Wednesday, September 30, 2009
Here is a detail of the upper hieroglyphs.
The hawk had quite a few details - it has all of its feathers so beautifully carved you wouldn't believe. I used a magnifying glass to count them, but in the end I may have missed a feather or two. I mean I just didn´t have a paint brush small enough - try to see those tiny little feathers on the upper side of the right wing. And all that squinting might have caused me the headache in the end.
You see when I really forget myself into a painting, I don´t notice how time passes. I may start in daylight and then suddenly realize there isn´t enough light anymore. I do have a very bright work lamp - a good thing when I remember to use it...
What never ceases to amaze me is the level of detail these ancient artist could produce! Just imagine carving all this into stone - taking into consideration so many things. Straight lines, the depth of the carving, all those tiny little details... I really am in awe with their skills.
I was going to paint the whole area on the right of Cleopatra including the cartouches, but had a bit of a headache, so this is how far I got this time.
You can see I paint from left to right. The reason for this is that I am right handed and this is oil paint and I don't want to smudge the already painted area with my hand.
Dendera is situated about 60 km north of Luxor.
I visited it with my husband in 2005 - we left early in the morning on a cruise ship. It was quite a surprise how cold it was at 7 am when the boat left - the staff gave us thick towels to use as blankets.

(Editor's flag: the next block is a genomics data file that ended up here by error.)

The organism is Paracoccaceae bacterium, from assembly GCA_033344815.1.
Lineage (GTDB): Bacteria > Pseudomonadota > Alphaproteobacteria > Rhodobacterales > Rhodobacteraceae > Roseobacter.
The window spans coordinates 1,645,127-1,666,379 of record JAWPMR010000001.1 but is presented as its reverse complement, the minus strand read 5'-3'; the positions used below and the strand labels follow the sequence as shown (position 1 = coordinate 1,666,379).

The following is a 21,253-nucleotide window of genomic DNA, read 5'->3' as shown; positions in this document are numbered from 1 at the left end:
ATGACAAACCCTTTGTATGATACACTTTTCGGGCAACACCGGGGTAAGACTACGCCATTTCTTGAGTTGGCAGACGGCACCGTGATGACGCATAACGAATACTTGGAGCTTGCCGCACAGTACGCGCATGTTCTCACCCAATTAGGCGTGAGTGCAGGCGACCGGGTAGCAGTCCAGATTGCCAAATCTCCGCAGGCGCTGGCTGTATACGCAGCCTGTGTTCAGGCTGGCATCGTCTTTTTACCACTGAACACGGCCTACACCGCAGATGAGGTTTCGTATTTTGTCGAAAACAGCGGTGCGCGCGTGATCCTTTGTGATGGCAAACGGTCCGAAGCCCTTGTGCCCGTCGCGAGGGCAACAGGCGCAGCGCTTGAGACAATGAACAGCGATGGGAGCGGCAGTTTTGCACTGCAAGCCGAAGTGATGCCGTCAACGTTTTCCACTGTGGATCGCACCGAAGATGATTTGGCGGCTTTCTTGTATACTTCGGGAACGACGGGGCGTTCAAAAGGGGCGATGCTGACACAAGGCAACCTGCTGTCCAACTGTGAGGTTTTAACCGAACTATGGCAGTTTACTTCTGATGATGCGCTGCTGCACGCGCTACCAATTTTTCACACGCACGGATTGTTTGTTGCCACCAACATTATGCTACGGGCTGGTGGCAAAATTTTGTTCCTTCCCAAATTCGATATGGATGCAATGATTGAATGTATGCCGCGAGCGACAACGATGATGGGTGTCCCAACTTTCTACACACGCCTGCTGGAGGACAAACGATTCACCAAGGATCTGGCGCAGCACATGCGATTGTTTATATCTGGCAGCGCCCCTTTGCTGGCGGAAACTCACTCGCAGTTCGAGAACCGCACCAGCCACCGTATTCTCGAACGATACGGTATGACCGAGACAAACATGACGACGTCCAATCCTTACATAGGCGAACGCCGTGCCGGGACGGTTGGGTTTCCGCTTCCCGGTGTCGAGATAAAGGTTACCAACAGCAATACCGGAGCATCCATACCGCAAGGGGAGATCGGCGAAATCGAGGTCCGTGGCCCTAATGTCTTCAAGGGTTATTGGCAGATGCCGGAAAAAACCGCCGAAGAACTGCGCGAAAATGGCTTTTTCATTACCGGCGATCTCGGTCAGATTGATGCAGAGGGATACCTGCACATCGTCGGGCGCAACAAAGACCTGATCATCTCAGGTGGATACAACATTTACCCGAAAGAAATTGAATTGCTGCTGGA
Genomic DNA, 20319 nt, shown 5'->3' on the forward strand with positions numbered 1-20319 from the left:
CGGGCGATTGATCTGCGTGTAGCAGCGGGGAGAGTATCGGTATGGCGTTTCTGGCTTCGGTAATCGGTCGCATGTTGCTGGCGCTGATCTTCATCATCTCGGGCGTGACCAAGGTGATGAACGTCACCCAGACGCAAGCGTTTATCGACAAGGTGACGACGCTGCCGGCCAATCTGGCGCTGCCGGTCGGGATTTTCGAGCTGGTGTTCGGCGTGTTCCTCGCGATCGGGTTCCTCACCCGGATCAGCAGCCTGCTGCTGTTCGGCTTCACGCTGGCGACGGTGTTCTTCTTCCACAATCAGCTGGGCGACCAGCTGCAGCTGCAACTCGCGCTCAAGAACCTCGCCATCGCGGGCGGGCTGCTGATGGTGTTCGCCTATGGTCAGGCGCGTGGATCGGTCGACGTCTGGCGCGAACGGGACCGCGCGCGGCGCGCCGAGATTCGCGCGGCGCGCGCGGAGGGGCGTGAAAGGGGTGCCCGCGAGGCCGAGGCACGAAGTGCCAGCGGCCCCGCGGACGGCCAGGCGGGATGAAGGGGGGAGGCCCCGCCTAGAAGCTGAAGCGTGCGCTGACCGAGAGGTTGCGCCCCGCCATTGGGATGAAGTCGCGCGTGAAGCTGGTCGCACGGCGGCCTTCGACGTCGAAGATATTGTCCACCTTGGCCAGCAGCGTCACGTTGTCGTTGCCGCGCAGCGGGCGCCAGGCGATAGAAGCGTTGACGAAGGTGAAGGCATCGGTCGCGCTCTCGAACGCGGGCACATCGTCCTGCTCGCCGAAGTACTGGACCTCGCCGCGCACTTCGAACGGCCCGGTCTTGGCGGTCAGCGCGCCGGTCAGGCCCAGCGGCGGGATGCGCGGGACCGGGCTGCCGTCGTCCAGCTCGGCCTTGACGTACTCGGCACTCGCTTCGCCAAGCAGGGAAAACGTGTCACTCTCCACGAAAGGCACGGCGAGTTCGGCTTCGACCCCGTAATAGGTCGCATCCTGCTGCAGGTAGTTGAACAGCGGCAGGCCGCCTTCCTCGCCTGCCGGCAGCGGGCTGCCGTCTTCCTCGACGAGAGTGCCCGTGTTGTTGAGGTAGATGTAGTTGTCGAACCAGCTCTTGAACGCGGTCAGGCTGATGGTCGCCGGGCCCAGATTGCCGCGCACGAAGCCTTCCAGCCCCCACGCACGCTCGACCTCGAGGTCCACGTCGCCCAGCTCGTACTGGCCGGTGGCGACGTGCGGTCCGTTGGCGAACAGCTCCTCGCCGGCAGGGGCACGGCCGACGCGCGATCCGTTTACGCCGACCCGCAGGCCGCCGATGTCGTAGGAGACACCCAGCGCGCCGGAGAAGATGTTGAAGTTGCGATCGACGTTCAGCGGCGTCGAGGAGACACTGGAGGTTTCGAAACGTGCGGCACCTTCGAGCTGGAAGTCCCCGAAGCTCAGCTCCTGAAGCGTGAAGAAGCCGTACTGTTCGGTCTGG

Dendera itself is a very old place of worship - shrines were built there from the earliest dynasties onwards. The present temple comes from the Ptolemaic age, with Roman additions and it is one of the best preserved temples in Egypt.
A beautiful place, well worth a visit!!
Monday, September 28, 2009
Here you can see a detail of Cleopatra's head (I´ll probably work on it later again). Cleopatra wears a tripartite wig and a head-dress with several uraei, a solar disk between cow's horns and double plumes.
It is true that often the nobility shaved their heads and used wigs. This was also a question of hygiene - head lice were quite a nuisance then - evidence of them can be found in mummies.
The royal wigs were pieces of art. Often the wigs were made of real human hair and braided in many styles.
Painting this wig was quite a lot of work. I´ll attach here a little snapshot of the details. You may guess I use a miniature brush...
The process was so time consuming and difficult I sometimes felt like throwing the brushes to our cats who very much would have wanted to play hockey with them.
But here is the detail of the wig behind Cleopatra's shoulder.
I did wonder what to call this blog, but maybe it was too easy...
I have loved anything Egypt since I was a child. I dreamt of studying Egyptology but it was not possible here where I live.
I have a full time job and studying during the daytime hours was not possible. But then, one day, I realized that in this time and age there simply had to be possible to study online. I did some research and found the Manchester University's Certificate of Egyptology course. I applied - and to my never ending surprise and joy I got in!
I am now waiting for my first year of studies to start.
I´ve been to Egypt once, and took many photos in the Luxor area. Out of these I chose the Dendera Temple to do my first ancient Egyptian painting.
The scene in question is from the back wall of the Dendera temple: Cleopatra and her son Cesarion making offerings to Osiris, Isis and Harsiesis.
To get this far I have used many hours - painting those tiny hieroglyphs sure takes time! And to make the stone look like stone... Oh dear. This is an oil painting and oil paint is... well - oily!
And stone is not. Do the math.
Cleopatra's hair/wig nearly drove me to desperation. I must have been staring at my photo for fifteen minutes to finally see what was the idea, how the wig was made. And then to make those teeny tiny details...
This is a grisaille painting which means that I do the underpainting in grayish tones and then layer very thin layers of paint on top to find the final color.
Welcome to follow the process!